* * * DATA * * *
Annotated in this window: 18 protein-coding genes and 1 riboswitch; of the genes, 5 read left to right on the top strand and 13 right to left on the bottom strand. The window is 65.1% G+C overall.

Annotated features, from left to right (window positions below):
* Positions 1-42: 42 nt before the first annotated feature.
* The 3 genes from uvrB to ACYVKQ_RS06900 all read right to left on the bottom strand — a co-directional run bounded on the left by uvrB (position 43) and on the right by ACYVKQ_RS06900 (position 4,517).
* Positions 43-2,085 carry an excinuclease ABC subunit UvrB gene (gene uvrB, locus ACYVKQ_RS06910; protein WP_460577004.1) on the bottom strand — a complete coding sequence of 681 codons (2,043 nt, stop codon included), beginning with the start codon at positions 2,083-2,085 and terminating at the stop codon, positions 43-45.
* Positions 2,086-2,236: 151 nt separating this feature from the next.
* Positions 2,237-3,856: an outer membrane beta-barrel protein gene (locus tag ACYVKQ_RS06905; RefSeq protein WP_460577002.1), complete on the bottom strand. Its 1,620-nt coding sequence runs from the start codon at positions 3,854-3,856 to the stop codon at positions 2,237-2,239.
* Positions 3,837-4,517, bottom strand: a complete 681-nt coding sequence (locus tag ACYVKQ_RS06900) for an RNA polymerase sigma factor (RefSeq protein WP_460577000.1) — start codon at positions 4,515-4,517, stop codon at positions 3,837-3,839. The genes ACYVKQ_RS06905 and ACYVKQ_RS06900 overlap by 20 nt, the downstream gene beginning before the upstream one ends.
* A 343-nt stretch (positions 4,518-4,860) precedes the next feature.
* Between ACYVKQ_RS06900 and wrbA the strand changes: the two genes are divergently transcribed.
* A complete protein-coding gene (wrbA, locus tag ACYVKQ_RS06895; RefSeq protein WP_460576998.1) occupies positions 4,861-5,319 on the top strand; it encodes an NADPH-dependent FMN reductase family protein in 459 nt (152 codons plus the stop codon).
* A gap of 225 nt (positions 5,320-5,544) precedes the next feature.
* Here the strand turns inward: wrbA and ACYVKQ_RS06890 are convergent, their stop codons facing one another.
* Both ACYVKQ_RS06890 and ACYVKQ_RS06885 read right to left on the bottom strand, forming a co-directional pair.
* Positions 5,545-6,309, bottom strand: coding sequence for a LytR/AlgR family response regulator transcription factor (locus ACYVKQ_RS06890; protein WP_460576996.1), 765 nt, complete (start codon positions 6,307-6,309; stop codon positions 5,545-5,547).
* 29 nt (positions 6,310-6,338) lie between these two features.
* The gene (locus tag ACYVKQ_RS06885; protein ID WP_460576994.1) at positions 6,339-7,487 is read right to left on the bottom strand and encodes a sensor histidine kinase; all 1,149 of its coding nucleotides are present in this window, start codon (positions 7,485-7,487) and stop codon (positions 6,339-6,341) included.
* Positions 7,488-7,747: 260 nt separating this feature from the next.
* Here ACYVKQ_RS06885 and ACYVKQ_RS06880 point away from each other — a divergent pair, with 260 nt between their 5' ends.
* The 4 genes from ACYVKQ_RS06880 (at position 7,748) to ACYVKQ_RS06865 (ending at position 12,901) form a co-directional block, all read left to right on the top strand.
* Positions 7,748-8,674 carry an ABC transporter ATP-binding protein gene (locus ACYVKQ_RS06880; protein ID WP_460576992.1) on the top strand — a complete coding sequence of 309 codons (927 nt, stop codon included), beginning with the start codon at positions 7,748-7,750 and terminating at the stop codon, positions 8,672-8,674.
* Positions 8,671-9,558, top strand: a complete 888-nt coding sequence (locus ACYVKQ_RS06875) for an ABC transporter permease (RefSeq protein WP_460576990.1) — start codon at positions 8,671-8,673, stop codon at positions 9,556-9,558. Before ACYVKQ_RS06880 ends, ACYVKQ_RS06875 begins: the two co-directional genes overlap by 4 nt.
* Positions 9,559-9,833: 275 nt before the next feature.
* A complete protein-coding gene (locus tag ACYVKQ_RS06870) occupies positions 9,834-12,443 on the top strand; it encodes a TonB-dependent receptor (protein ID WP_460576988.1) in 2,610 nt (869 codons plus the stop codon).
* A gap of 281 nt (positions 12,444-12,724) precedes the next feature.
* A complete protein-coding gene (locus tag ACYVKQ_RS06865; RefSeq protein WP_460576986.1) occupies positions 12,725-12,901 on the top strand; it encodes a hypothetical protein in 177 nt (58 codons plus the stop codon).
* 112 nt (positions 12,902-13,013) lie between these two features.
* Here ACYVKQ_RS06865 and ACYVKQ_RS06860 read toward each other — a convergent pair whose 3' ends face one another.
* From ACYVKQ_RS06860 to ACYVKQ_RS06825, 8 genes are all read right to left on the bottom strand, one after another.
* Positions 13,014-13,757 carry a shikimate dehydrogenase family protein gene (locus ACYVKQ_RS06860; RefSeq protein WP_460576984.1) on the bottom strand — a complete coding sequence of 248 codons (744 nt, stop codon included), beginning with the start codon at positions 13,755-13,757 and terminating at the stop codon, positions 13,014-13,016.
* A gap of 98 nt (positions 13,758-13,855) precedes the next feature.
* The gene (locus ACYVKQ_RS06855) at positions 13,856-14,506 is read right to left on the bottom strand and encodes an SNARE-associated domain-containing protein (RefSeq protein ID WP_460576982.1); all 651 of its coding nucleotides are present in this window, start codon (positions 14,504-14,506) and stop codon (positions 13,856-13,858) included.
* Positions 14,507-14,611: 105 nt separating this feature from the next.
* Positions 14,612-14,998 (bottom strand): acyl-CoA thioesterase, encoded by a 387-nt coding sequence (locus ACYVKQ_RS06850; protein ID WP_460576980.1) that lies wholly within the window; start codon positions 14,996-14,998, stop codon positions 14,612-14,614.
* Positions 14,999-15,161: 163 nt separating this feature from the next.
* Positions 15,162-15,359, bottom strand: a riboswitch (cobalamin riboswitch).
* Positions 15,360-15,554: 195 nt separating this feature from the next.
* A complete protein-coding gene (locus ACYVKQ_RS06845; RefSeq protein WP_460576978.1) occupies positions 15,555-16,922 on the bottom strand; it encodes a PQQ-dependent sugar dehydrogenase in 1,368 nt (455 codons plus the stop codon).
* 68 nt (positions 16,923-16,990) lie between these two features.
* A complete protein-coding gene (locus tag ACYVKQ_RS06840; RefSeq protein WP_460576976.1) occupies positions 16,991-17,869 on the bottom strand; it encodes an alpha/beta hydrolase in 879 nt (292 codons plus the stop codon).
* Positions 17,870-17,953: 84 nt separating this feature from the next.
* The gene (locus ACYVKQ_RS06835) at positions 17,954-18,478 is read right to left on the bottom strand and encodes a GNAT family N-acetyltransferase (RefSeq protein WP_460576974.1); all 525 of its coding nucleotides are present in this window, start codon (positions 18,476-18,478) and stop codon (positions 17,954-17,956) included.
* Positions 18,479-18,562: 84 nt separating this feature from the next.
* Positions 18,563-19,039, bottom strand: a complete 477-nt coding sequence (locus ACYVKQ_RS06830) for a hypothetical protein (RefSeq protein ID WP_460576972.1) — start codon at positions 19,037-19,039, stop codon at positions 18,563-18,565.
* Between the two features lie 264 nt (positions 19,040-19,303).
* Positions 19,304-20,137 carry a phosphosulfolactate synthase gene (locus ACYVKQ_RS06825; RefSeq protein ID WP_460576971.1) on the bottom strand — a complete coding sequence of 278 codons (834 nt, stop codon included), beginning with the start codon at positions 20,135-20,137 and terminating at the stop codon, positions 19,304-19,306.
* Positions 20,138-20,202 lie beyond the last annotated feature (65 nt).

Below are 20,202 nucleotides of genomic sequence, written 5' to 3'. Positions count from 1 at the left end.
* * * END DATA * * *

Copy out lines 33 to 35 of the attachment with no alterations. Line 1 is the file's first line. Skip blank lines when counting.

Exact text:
* Positions 14,507-14,611: 105 nt separating this feature from the next.
* Positions 14,612-14,998 (bottom strand): acyl-CoA thioesterase, encoded by a 387-nt coding sequence (locus ACYVKQ_RS06850; protein ID WP_460576980.1) that lies wholly within the window; start codon positions 14,996-14,998, stop codon positions 14,612-14,614.
* Positions 14,999-15,161: 163 nt separating this feature from the next.